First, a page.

30.4.20

A VAGUE HAZE OF DELIRIUM CREEPS UP ON ME – My Passage To Melody Maker, Part 2




Over the years I’ve lost count of how many times I’ve been asked how I got my job on Melody Maker. The simple answer is that I answered an ad in the back of the paper and went for an interview but there was much more to it than that, a culmination of events and circumstances rather than some long-held ambition of mine to join the staff of a music paper. Nevertheless, before I switched to MM, at the height of Beatlemania I can recall buying New Musical Express to read about The Beatles and thinking that their reporter, Chris Hutchins, must have a great life, but it didn’t occur to me to try to follow in his footsteps, not yet at least.
         These events and circumstances began slowly during 1968 but accelerated rapidly during the second half of 1969 and into 1970. Some came about through coincidence, some through my own actions and some through the actions of others, but I’m getting ahead of myself here and before recalling the decisive step I made in early 1969 I need to mention a chance encounter with the real music world that occurred during the late summer of the previous year.
         Towards the end of August I took my fortnight’s holiday from the Bradford newspaper to spend one week in London, then drive down to Devon for a second week, staying near Salcombe where the friend who accompanied me knew someone with access to boats. Before we went chasing mackerel in the Kingsbridge Estuary, however, we had an errand to run in London, to observe a group rehearsing and report back to a Yorkshireman who’d invested in them. John Roberts, who lived in Settle, north of Skipton, was a wealthy paper manufacturer considerably older than us who took a keen interest in jazz and rock. He’d invested £500 – about £9,000 in today’s money – in a group formed by Jon Anderson who before he travelled south had sang with The Warriors, a band from Accrington that John Roberts had befriended.
         The group, of course, was Yes. My friend and I watched them rehearse in a basement beneath the Lucky Horseshoe restaurant on Shaftesbury Avenue where, as friends of their investor, Jon welcomed us and introduced us to the other members. The music we heard was a far cry than what I was used to playing in my covers bands in Yorkshire, very complex and skilful, and the songs seemed to go on for far longer than I’d encountered before, but it was all very professional and when we returned to Yorkshire we were able to report back to John Roberts that his money was probably safe.

Yes in 1968; photo by Barrie Wentzell, whom I would encounter on MM
         
         In London we stayed in a B&B on Sussex Gardens and used John Roberts’ introduction to gain entry to La Chasse Club on Wardour Street, a watering hole for the music industry. We were, of course, on the prowl for girls but our attempts at chatting up fell on stony ground with young women who preferred the company of long haired musicians to country bumpkins like us. Still, this was all very exciting, my first brush with the pop world, a far cry from magistrates courts and councils, and it made an indelible impression on me.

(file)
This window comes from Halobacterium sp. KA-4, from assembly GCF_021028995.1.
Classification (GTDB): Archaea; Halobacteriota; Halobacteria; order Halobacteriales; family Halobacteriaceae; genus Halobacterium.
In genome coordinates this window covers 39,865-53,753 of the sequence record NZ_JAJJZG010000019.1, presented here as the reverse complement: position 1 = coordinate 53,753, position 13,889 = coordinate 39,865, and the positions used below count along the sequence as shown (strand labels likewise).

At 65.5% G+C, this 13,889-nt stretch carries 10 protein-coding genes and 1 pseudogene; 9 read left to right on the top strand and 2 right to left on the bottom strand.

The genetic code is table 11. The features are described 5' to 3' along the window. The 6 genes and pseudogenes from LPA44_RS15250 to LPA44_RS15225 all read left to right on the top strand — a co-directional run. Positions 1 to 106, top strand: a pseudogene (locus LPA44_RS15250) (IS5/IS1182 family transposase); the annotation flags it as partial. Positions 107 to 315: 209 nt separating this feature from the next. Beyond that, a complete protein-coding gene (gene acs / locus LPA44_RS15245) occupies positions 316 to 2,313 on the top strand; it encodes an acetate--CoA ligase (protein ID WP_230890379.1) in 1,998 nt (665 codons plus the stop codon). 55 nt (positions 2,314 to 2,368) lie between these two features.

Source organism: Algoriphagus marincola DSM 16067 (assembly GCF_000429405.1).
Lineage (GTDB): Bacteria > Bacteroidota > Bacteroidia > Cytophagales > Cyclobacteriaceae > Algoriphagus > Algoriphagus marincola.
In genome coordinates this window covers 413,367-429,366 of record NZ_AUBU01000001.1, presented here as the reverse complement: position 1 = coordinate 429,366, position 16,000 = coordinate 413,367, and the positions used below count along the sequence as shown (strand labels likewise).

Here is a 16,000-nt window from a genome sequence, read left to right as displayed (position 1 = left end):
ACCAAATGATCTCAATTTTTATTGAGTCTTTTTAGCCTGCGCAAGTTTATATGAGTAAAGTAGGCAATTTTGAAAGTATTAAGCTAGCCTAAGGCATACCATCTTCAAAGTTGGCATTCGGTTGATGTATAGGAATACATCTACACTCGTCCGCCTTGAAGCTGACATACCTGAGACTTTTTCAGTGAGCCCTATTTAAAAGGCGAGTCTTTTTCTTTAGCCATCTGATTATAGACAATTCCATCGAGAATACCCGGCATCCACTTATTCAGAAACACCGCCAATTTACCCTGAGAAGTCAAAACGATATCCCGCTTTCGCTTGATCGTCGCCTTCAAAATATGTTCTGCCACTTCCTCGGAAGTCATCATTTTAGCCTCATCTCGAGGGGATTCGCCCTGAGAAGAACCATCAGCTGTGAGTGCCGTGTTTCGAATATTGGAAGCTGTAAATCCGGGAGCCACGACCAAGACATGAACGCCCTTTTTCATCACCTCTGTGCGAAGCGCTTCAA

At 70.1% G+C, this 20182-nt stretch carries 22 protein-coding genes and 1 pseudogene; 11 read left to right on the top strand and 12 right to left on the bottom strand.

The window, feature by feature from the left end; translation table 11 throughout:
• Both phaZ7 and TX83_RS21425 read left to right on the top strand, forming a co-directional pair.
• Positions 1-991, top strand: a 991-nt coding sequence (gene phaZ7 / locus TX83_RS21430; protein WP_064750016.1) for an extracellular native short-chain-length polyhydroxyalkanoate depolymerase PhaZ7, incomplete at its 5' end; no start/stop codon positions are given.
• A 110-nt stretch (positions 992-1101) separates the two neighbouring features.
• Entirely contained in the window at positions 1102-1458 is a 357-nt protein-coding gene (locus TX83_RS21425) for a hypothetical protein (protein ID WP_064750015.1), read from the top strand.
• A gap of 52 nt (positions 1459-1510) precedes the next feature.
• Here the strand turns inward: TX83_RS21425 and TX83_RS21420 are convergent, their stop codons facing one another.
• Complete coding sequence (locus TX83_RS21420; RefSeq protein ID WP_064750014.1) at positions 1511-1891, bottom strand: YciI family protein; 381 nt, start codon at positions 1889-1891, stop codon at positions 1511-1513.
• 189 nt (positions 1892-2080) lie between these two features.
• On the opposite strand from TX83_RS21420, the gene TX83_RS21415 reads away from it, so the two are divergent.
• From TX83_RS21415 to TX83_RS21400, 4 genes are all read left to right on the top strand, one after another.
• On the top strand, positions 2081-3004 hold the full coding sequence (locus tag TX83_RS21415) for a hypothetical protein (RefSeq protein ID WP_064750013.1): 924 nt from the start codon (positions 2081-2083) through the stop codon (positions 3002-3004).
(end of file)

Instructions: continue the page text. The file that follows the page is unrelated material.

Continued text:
I went back to Yorkshire, wrote more for The Swing Section in the T&A and was even persuaded by the editor to go undercover to report, not particularly successfully, on the use of illegal drugs in Bradford’s pubs and clubs. Then, early in 1969 the younger members of the staff on the paper were informed that its owner, Westminster Press, was launching a new evening newspaper in Slough and that anyone who wanted to work on it would be given relocation expenses and a pay rise. The first edition would be published on May 1.

My shock horror expose of drug use in Bradford

         Three of us from the T&A took up the offer, on my part because I fancied living away from home though I didn’t necessarily want to move away from my parents. There was no one incident that heralded a dramatic departure but I was feeling stifled and needed a change, and Slough was close to London where live music was plentiful. My mum didn’t want me to go and on the day I left, a sunny Easter Sunday, she became teary, as did I. But I was 22, old enough to make a break.
         For a month I lived above a pub on Eton High Street, watching the snotty schoolboys in their drape jackets and starched white collars who in a better world wouldn’t rule over us when they came of age. Then I found a flat in Slough above a hairdressing salon on Farnham Road, sharing with two girls, one a reporter from the paper, the other our lovely editorial secretary whose ambition was to become one. As soon as I was settled I drove up Yorkshire to retrieve my records and brown Dansette auto-change.